There are positive developments on the ground in Syria, but for America it’s sanctions and suffering as usual

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Jordan is reopening its border crossing with Syria and resuming flights to Damascus. In Syria, more armed groups are laying down their weapons. But amid these positive developments, the US is hunkering down to inflict more pain.
On September 29, Jordan’s Nassib border crossing to Syria re-opened, meaning a resumption not only of travel but of trade between the two nations. In early October, Royal Jordanian will start flying again to Syria’s capital.

In Syria’s south, after years of government and allied attempts to restore full peace, the last armed groups have finally laid down their weapons in Daraa, which journalist Vanessa Beeley wrote about after her recent return there.
And while the Biden administration recently changed talking heads in a Syria-related diplomatic position, little else has altered regarding America’s position on the country.
Sanctions against the Syrian people have continued under Biden, and at least 900 US troops continue to illegally occupy Syria.
Same old, same old for Syrians, who have endured 10 years of foreign war and terrorism against their country, as well as ten years of some of the most obnoxious lies and war propaganda.
In their September 13 meeting in Moscow, Presidents Assad and Putin made clear that while Syria continues to work towards restoring stability, doing so has been hampered by the presence of foreign troops not invited by the Syrian government and not under a mandate of the UN.
While speaking diplomatically, it is clear they meant the US and Turkish troops occupying areas of Syria, which – along with the proxy forces they support – bring the opposite of peace to Syrians.
However, type ‘Syria’ into your search engine of choice and you will still come across screaming headlines of inexplicable “violence” in Syria, and stories stating that Syria is “not safe” for the return of refugees. Many of these recent claims emanate from a recent update from the UN Commission of Inquiry on Syria.
But this is not true. In fact, since Septmber 2015, nearly one million Syrians have returned to Syria, with another nearly 1.4 million internally displaced refugees resettling, according to the September 27, 2021 bulletin of the Center for Reconciliation of Opposing Sides and Control of the Movement of Refugees.
What the delusional articles omit are the real factors that make life in Syria difficult, and dangerous: the continued presence of Al-Qaeda affiliated groups in Idlib, terrorizing the population and firing on civilian areas in surrounding Hama and Aleppo provinces; and the deadly Western sanctions against Syrians, among other preventable factors.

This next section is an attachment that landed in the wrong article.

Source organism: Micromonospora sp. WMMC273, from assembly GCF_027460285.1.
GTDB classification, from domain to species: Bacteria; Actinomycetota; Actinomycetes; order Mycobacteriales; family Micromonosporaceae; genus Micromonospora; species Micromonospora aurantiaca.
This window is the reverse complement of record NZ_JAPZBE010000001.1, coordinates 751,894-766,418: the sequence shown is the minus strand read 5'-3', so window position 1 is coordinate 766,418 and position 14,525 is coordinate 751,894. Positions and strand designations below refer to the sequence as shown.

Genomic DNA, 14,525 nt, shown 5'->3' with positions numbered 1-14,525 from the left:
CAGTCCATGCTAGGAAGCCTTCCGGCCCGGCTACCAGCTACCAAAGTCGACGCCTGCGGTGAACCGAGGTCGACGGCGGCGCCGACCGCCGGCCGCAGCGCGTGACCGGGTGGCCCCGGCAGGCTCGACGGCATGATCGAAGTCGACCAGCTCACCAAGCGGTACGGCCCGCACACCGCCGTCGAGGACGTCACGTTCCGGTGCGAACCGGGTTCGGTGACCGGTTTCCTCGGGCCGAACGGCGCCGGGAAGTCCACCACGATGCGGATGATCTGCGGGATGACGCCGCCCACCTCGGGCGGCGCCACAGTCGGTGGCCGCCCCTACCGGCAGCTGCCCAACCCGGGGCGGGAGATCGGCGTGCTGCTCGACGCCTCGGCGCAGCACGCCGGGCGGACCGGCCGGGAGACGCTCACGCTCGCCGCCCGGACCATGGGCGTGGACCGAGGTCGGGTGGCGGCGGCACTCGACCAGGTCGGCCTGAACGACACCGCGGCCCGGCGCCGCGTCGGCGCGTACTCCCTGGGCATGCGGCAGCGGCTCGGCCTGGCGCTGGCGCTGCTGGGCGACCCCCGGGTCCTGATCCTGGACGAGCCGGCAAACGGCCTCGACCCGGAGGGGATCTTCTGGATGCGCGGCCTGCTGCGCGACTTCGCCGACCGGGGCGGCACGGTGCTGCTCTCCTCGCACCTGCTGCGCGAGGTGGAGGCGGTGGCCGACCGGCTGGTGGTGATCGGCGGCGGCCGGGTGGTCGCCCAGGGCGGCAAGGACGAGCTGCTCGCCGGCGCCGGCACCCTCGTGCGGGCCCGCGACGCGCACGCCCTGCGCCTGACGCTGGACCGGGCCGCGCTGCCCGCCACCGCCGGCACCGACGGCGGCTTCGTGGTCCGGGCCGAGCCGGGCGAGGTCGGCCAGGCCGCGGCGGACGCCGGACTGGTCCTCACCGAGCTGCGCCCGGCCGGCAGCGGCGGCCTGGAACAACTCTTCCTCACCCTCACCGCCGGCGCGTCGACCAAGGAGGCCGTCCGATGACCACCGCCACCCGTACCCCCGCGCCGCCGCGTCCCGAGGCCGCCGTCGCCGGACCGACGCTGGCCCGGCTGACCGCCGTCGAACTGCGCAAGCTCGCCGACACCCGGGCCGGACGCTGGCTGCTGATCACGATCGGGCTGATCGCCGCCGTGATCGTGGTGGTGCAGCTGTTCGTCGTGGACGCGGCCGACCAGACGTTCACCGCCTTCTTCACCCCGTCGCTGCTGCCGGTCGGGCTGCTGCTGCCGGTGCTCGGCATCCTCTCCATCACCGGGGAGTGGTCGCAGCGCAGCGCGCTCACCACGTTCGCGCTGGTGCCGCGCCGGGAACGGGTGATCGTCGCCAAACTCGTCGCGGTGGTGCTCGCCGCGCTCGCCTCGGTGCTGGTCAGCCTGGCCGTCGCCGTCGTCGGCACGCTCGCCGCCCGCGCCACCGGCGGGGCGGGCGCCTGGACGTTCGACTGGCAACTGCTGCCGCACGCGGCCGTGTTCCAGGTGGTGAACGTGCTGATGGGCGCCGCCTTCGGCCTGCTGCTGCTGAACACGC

Starving and thieving Syria

The latest news from the UN commission refers to fuel shortages and food insecurity without a mention of the many brutal Western sanctions against Syrians, once again showing that the supposed impartiality of the UN is non-existent.
I have written repeatedly about the deadly impact of sanctions, noting that they impact Syria’s ability to import medicines or the raw materials needed to manufacture them, plus medical equipment, machines, and materials needed for prosthetics, among other things.
The food insecurity mentioned by the UN commission comes as a direct result of sanctions which “cripple a state’s economy; disrupt the availability of food, medicines, drinking water, and sanitation supplies; interfere with the functioning of health and education systems; and undermine people’s ability to work.”
Deliberating causing the devaluing of the Syrian pound (as US envoy James Jeffrey boasted about) is not targeting the Syrian government; it is targeting the Syrian people. Western leaderships havesaid blatantly that sanctions will continue until Assad is deposed.
More recently, journalist Dan Kovalik was in Syria. He noted that, “10 years ago, abject poverty in Syria affected less than one percent of the population. By 2015, this had risen to 35 percent of the population. The rise in food prices – up 209 percent in the last year – is also noted.”
Indeed, the comparison of pre-war Syria and lack of abject poverty then rings true to what Syrians have told me over and over again in my visits to their country since 2014: that they were living well, in safety, and in harmony.
As for the increasingly debilitating effects of the sanctions, I saw life get increasingly more expensive. Syrians got more desperate during the six months I spent there last year, and again even more so this May and June, with skyrocketing prices meaning Syrians – despite working multiple jobs – can’t afford to put food on the table.
Under the Biden administration, the illegal US forces continue to pillage Syrian oil. Last year, I wrote about this theft of around $30 million a month. In March 2021, Syria’s petroleum minister compared the illegal US forces to “pirates” for plundering Syria’s oil, saying the US occupation has inflicted over $92 billion in damage on Syria’s petroleum sector.